The career of former Asia Society Chairman Richard Holbrooke, who died last December at the age of 69, will be the subject of a book by New Yorker staff writer George Packer, who wrote a lengthy profile of Holbrooke for the magazine in 2009.
In a career spanning nearly five decades Holbrooke became one of America's most prominent diplomats, starting with his tenure as a young State Department official in Vietnam during the Johnson administration and ending with his service as special envoy to Afghanistan and Pakistan for President Obama. He served as Asia Society's Chairman from 2002 until the Obama appointment in early 2009.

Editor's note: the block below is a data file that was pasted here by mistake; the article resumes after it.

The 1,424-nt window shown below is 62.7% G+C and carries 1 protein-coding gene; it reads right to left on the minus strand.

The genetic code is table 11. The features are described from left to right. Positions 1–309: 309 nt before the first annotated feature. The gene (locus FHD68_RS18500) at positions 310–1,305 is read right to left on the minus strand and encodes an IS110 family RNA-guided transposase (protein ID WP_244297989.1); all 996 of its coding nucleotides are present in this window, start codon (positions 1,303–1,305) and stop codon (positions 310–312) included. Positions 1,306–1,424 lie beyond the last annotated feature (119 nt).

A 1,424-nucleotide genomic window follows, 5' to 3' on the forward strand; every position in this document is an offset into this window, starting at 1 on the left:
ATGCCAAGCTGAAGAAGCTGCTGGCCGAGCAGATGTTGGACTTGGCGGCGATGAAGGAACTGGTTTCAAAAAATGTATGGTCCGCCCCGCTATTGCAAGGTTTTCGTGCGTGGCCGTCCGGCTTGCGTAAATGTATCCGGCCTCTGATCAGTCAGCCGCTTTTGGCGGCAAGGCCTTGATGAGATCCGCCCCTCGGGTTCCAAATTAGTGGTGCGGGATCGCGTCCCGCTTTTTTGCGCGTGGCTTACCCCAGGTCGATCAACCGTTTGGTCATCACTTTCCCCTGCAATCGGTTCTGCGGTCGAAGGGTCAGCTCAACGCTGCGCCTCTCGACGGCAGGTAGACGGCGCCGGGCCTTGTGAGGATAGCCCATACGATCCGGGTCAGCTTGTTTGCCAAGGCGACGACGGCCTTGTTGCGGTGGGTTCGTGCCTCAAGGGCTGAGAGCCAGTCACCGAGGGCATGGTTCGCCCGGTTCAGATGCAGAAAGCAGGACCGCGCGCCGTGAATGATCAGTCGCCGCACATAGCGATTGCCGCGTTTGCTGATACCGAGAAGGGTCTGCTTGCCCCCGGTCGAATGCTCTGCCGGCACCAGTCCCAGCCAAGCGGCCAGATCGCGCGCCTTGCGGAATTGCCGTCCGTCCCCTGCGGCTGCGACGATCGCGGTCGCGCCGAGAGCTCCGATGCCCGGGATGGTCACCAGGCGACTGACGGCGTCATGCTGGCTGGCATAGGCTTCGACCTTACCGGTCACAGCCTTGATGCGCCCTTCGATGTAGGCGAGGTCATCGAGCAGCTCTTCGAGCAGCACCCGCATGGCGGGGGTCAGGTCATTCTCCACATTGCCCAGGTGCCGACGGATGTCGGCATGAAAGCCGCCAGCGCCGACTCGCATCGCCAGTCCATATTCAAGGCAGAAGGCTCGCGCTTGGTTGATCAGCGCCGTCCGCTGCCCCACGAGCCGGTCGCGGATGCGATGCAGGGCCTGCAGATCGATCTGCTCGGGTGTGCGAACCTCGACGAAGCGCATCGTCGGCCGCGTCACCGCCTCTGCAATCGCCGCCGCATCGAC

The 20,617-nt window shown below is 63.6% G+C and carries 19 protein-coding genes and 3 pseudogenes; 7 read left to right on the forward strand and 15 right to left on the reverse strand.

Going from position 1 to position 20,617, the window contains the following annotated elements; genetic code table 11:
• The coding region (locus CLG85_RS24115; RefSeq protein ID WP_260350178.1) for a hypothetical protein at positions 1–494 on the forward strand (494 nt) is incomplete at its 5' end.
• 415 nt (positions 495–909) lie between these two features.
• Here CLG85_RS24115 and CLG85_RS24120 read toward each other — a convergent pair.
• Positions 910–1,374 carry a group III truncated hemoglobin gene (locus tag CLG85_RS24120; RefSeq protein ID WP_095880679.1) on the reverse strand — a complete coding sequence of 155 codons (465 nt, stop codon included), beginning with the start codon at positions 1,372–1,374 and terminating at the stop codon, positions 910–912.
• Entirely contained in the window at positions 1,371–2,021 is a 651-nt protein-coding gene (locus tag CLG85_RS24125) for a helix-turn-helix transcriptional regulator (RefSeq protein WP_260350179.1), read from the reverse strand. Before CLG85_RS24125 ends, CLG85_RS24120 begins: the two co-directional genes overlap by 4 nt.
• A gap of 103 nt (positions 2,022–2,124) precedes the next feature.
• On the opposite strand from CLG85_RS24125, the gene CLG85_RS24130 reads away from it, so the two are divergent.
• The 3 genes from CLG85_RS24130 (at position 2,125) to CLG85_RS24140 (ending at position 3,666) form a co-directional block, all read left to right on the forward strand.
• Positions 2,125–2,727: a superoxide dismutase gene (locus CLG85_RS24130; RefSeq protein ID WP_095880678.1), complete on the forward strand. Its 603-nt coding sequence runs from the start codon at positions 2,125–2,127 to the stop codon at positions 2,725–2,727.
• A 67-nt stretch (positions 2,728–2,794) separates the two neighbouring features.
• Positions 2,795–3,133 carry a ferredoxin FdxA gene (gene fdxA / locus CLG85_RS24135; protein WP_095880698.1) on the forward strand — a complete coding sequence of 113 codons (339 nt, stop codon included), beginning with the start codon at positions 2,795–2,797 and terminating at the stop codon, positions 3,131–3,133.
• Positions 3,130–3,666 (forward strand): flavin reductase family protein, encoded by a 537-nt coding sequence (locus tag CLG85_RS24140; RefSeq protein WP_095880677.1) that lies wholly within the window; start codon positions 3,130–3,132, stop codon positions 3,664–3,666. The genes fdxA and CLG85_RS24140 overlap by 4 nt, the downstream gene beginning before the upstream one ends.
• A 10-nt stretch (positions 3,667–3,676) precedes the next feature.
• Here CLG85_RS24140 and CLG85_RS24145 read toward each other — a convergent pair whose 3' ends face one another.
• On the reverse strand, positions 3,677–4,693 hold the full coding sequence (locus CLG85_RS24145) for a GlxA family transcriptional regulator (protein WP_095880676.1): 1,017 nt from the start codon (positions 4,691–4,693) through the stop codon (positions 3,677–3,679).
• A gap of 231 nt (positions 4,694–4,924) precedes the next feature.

Holbrooke's widow, Kati Marton, is giving Packer exclusive access to the voluminous archive Holbrooke had amassed documenting his life's work, apparently in the hopes of one day writing a memoir.
Packer, whose book about the early phase of America's war in Iraq, The Assassin's Gate, was a finalist for the 2005 Pulitzer Prize, intends the new book to double as a history of American foreign policy over the last 50 years. As he said of Holbrooke to the New York Times yesterday, "He had such an outsized life that connected with so many important periods of recent American history."
The book is scheduled for publication by Alfred A. Knopf in 2016.